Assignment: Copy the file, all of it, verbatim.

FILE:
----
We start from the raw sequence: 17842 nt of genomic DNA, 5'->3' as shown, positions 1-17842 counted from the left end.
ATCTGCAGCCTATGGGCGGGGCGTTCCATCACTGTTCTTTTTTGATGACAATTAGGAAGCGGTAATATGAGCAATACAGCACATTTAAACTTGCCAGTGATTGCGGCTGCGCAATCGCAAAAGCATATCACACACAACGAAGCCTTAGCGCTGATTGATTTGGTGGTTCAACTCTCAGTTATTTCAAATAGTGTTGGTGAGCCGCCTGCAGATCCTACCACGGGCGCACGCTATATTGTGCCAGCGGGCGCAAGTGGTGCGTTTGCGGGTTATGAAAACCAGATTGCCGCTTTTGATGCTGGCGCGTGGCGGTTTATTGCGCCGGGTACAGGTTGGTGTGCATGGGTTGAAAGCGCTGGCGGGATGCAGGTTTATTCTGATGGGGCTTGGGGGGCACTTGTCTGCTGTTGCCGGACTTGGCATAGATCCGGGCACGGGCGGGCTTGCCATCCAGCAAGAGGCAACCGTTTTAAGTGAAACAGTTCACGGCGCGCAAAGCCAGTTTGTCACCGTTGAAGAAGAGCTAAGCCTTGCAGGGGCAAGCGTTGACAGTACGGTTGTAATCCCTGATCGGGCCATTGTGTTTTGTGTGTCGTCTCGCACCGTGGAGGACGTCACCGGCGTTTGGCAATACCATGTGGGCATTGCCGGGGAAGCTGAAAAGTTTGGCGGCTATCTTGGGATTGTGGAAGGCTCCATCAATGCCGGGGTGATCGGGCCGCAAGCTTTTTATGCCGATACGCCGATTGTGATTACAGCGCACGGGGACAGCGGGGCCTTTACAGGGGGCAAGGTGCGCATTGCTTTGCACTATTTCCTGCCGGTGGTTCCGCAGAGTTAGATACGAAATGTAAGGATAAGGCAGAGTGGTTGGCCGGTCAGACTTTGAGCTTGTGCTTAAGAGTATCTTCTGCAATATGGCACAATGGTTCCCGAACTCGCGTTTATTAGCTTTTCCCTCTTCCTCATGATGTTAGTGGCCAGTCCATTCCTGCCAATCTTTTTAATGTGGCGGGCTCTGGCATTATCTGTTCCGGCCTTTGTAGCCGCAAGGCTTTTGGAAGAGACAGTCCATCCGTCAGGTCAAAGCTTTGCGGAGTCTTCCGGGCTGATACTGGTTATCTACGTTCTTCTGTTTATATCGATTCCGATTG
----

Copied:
We start from the raw sequence: 17842 nt of genomic DNA, 5'->3' as shown, positions 1-17842 counted from the left end.
ATCTGCAGCCTATGGGCGGGGCGTTCCATCACTGTTCTTTTTTGATGACAATTAGGAAGCGGTAATATGAGCAATACAGCACATTTAAACTTGCCAGTGATTGCGGCTGCGCAATCGCAAAAGCATATCACACACAACGAAGCCTTAGCGCTGATTGATTTGGTGGTTCAACTCTCAGTTATTTCAAATAGTGTTGGTGAGCCGCCTGCAGATCCTACCACGGGCGCACGCTATATTGTGCCAGCGGGCGCAAGTGGTGCGTTTGCGGGTTATGAAAACCAGATTGCCGCTTTTGATGCTGGCGCGTGGCGGTTTATTGCGCCGGGTACAGGTTGGTGTGCATGGGTTGAAAGCGCTGGCGGGATGCAGGTTTATTCTGATGGGGCTTGGGGGGCACTTGTCTGCTGTTGCCGGACTTGGCATAGATCCGGGCACGGGCGGGCTTGCCATCCAGCAAGAGGCAACCGTTTTAAGTGAAACAGTTCACGGCGCGCAAAGCCAGTTTGTCACCGTTGAAGAAGAGCTAAGCCTTGCAGGGGCAAGCGTTGACAGTACGGTTGTAATCCCTGATCGGGCCATTGTGTTTTGTGTGTCGTCTCGCACCGTGGAGGACGTCACCGGCGTTTGGCAATACCATGTGGGCATTGCCGGGGAAGCTGAAAAGTTTGGCGGCTATCTTGGGATTGTGGAAGGCTCCATCAATGCCGGGGTGATCGGGCCGCAAGCTTTTTATGCCGATACGCCGATTGTGATTACAGCGCACGGGGACAGCGGGGCCTTTACAGGGGGCAAGGTGCGCATTGCTTTGCACTATTTCCTGCCGGTGGTTCCGCAGAGTTAGATACGAAATGTAAGGATAAGGCAGAGTGGTTGGCCGGTCAGACTTTGAGCTTGTGCTTAAGAGTATCTTCTGCAATATGGCACAATGGTTCCCGAACTCGCGTTTATTAGCTTTTCCCTCTTCCTCATGATGTTAGTGGCCAGTCCATTCCTGCCAATCTTTTTAATGTGGCGGGCTCTGGCATTATCTGTTCCGGCCTTTGTAGCCGCAAGGCTTTTGGAAGAGACAGTCCATCCGTCAGGTCAAAGCTTTGCGGAGTCTTCCGGGCTGATACTGGTTATCTACGTTCTTCTGTTTATATCGATTCCGATTG